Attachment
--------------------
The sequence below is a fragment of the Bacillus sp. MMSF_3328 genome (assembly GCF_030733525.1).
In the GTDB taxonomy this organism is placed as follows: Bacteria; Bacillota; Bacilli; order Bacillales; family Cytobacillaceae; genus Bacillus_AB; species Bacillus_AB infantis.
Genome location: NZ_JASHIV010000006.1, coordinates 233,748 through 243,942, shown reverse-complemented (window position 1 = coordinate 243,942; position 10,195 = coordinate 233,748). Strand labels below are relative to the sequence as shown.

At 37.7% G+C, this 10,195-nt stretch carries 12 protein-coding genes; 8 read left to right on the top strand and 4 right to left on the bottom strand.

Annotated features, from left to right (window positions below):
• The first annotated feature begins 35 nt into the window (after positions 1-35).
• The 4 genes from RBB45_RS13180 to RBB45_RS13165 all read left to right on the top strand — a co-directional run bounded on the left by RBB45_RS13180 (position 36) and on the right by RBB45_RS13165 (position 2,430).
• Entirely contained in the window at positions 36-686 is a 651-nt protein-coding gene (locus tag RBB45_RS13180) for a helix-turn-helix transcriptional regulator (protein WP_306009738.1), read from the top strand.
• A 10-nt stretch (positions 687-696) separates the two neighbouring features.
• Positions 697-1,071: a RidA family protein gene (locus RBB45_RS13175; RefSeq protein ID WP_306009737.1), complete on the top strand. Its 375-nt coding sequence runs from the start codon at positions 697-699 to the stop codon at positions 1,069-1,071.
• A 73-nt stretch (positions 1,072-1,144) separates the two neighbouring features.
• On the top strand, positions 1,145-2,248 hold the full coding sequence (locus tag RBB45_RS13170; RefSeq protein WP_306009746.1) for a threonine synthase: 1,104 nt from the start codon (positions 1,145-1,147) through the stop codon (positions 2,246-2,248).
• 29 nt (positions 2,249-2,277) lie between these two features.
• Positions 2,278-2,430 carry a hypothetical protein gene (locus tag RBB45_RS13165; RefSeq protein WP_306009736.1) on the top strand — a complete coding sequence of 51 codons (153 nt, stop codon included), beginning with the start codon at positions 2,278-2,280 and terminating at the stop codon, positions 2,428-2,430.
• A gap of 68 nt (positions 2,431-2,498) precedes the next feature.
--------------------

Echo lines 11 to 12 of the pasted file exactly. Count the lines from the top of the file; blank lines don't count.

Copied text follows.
• A 73-nt stretch (positions 1,072-1,144) separates the two neighbouring features.
• On the top strand, positions 1,145-2,248 hold the full coding sequence (locus tag RBB45_RS13170; RefSeq protein WP_306009746.1) for a threonine synthase: 1,104 nt from the start codon (positions 1,145-1,147) through the stop codon (positions 2,246-2,248).